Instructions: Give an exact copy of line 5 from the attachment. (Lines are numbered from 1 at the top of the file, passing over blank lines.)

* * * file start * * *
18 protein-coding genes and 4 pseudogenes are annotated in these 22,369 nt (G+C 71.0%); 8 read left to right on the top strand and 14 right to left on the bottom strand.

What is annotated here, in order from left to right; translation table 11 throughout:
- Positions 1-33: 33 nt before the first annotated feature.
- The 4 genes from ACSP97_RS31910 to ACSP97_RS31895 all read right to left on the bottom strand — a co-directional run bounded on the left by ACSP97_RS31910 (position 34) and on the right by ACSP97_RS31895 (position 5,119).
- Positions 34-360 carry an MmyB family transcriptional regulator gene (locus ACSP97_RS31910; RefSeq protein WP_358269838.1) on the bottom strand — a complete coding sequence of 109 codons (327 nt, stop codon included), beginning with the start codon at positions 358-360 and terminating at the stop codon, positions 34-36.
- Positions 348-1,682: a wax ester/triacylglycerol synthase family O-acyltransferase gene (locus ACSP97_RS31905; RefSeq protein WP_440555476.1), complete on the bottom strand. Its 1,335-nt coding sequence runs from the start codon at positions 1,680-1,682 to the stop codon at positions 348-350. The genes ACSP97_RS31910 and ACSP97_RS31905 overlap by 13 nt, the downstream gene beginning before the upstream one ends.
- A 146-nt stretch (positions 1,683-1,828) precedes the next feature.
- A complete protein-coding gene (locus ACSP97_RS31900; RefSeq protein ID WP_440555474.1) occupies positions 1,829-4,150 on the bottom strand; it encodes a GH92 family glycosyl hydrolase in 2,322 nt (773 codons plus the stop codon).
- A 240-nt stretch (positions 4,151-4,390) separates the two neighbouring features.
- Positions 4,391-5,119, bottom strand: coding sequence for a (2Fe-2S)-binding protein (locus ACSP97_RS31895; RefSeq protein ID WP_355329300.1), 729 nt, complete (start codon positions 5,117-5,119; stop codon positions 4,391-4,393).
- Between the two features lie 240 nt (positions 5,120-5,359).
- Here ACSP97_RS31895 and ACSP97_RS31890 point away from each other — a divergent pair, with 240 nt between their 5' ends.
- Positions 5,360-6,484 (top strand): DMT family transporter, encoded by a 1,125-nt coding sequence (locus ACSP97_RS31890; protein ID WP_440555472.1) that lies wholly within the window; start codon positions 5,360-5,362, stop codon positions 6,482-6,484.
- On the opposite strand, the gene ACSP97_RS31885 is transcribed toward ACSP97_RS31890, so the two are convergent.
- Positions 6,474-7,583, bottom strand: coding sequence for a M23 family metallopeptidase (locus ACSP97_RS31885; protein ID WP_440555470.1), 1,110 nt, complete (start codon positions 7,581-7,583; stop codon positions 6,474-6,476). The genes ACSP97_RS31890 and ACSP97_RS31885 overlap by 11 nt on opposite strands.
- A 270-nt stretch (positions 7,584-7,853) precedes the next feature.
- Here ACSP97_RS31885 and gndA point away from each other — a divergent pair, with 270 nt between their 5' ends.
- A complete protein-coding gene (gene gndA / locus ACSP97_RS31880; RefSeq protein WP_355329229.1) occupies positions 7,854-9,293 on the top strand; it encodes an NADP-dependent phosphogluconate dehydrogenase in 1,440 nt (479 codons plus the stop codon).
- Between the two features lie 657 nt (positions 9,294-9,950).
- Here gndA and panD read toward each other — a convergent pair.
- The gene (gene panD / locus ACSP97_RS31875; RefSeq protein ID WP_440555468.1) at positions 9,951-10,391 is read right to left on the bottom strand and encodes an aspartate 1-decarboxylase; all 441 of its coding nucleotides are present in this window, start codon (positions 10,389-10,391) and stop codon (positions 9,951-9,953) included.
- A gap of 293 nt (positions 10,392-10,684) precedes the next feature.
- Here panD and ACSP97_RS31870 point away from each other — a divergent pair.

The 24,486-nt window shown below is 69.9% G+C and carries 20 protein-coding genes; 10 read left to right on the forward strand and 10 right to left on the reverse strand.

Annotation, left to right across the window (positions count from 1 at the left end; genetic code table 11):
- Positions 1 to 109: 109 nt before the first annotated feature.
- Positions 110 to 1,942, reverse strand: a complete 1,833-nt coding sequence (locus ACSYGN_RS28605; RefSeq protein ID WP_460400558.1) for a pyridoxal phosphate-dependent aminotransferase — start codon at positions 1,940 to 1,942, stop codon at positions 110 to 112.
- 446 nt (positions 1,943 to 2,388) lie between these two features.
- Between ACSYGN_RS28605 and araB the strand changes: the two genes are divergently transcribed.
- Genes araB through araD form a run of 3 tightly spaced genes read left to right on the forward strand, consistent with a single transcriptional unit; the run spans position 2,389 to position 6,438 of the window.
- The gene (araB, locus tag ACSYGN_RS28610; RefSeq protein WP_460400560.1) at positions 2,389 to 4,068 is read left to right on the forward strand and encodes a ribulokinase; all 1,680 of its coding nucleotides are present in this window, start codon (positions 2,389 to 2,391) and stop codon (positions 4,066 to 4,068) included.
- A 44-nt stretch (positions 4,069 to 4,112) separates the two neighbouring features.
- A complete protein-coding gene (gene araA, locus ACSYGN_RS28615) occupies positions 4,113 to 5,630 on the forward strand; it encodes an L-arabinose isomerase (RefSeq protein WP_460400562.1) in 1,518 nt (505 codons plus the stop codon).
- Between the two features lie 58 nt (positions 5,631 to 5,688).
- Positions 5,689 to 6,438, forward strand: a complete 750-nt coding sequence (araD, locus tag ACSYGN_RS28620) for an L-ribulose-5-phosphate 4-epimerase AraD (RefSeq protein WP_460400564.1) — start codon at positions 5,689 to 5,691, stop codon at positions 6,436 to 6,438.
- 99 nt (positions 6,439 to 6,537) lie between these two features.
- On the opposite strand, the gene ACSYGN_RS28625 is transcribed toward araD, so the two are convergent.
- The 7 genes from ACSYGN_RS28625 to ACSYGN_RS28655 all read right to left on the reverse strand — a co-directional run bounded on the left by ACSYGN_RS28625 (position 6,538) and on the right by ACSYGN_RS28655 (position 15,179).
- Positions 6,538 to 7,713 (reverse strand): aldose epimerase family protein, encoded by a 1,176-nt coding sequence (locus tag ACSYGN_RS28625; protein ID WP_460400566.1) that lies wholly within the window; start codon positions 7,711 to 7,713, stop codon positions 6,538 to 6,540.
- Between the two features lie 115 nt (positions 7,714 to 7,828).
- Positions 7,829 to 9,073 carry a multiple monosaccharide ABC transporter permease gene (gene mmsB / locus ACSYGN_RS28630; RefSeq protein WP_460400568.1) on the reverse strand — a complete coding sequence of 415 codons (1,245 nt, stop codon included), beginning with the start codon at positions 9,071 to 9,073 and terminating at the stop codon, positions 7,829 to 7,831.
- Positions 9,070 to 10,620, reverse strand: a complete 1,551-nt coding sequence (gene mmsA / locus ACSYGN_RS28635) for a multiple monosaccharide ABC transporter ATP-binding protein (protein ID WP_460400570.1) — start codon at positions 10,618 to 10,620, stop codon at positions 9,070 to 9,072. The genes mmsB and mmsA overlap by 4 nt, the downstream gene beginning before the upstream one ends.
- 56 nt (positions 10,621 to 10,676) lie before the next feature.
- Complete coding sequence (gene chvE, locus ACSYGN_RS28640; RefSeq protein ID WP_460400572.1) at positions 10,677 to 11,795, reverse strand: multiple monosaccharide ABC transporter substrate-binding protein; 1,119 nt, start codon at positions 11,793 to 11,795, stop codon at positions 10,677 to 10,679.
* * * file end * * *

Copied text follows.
- Positions 34-360 carry an MmyB family transcriptional regulator gene (locus ACSP97_RS31910; RefSeq protein WP_358269838.1) on the bottom strand — a complete coding sequence of 109 codons (327 nt, stop codon included), beginning with the start codon at positions 358-360 and terminating at the stop codon, positions 34-36.